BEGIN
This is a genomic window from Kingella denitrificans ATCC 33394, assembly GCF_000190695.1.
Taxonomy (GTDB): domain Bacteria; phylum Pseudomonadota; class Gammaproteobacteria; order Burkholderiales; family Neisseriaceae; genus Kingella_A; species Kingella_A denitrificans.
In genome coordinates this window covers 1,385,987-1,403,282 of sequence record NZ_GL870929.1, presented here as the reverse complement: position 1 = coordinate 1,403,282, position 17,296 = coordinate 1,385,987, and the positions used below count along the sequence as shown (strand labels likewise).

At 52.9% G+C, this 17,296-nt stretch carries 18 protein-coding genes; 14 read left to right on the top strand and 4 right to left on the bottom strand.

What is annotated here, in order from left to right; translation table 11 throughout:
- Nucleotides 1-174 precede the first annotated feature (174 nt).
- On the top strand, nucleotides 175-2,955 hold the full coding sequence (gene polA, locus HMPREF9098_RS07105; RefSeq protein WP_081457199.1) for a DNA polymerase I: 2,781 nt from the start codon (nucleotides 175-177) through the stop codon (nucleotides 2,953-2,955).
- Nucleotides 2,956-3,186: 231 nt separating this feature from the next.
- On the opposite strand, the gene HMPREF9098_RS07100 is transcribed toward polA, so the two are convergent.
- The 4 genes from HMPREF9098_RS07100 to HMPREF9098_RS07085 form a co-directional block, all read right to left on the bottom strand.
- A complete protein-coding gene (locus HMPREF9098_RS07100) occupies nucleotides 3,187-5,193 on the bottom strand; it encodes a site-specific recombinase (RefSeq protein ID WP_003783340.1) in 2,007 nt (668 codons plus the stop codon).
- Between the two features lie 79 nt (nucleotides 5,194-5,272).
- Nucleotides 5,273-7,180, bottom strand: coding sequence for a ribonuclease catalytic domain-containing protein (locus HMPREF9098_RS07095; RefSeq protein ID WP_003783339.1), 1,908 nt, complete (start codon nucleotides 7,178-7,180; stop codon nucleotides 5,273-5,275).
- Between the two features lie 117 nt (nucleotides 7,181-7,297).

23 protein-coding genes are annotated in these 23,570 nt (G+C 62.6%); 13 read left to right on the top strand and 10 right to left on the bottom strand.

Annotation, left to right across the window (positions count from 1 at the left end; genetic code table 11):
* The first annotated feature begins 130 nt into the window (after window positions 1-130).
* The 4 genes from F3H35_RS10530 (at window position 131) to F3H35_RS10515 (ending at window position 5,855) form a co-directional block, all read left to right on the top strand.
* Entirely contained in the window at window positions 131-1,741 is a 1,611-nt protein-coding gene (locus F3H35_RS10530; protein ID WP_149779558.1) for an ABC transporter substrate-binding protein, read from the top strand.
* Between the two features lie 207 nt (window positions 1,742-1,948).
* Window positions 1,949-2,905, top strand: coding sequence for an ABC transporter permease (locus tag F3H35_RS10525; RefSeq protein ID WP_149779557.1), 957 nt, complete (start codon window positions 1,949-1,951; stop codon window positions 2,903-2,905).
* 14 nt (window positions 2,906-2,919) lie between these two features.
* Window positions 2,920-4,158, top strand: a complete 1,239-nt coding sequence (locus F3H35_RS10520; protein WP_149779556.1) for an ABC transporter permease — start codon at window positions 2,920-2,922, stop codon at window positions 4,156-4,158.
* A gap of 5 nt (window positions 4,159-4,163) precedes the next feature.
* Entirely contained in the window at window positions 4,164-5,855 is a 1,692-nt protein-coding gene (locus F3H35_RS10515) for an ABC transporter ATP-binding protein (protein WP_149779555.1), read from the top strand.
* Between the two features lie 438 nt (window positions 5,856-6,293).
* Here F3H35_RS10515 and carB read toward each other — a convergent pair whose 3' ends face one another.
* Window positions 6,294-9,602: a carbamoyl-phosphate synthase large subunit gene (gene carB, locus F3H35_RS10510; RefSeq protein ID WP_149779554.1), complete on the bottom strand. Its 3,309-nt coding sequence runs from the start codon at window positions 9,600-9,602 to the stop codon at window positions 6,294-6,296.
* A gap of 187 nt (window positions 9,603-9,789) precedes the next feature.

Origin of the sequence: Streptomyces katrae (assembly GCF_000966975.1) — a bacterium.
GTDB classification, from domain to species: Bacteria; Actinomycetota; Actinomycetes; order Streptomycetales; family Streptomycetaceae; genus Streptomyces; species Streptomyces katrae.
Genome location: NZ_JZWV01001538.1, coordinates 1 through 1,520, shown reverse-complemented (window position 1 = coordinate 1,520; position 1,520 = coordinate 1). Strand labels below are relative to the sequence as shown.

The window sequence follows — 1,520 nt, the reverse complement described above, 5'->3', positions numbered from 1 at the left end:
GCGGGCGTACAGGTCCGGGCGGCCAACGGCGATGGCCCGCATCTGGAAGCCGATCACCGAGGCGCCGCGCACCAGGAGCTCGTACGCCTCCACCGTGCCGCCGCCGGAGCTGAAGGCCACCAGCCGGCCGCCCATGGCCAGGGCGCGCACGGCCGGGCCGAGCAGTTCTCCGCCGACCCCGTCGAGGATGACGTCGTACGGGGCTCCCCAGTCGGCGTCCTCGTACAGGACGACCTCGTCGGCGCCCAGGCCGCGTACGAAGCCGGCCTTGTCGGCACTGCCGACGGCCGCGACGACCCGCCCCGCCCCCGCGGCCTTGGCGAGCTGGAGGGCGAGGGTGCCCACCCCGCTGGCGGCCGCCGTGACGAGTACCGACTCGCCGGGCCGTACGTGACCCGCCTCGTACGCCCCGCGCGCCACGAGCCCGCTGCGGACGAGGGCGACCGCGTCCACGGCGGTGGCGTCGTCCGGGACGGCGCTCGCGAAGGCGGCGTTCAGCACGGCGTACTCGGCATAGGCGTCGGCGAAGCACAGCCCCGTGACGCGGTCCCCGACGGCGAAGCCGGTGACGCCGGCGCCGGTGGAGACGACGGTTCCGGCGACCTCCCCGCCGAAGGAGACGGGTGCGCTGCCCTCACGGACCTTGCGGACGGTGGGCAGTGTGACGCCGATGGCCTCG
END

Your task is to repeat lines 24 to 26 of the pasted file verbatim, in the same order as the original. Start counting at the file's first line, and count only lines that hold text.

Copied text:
* A gap of 5 nt (window positions 4,159-4,163) precedes the next feature.
* Entirely contained in the window at window positions 4,164-5,855 is a 1,692-nt protein-coding gene (locus F3H35_RS10515) for an ABC transporter ATP-binding protein (protein WP_149779555.1), read from the top strand.
* Between the two features lie 438 nt (window positions 5,856-6,293).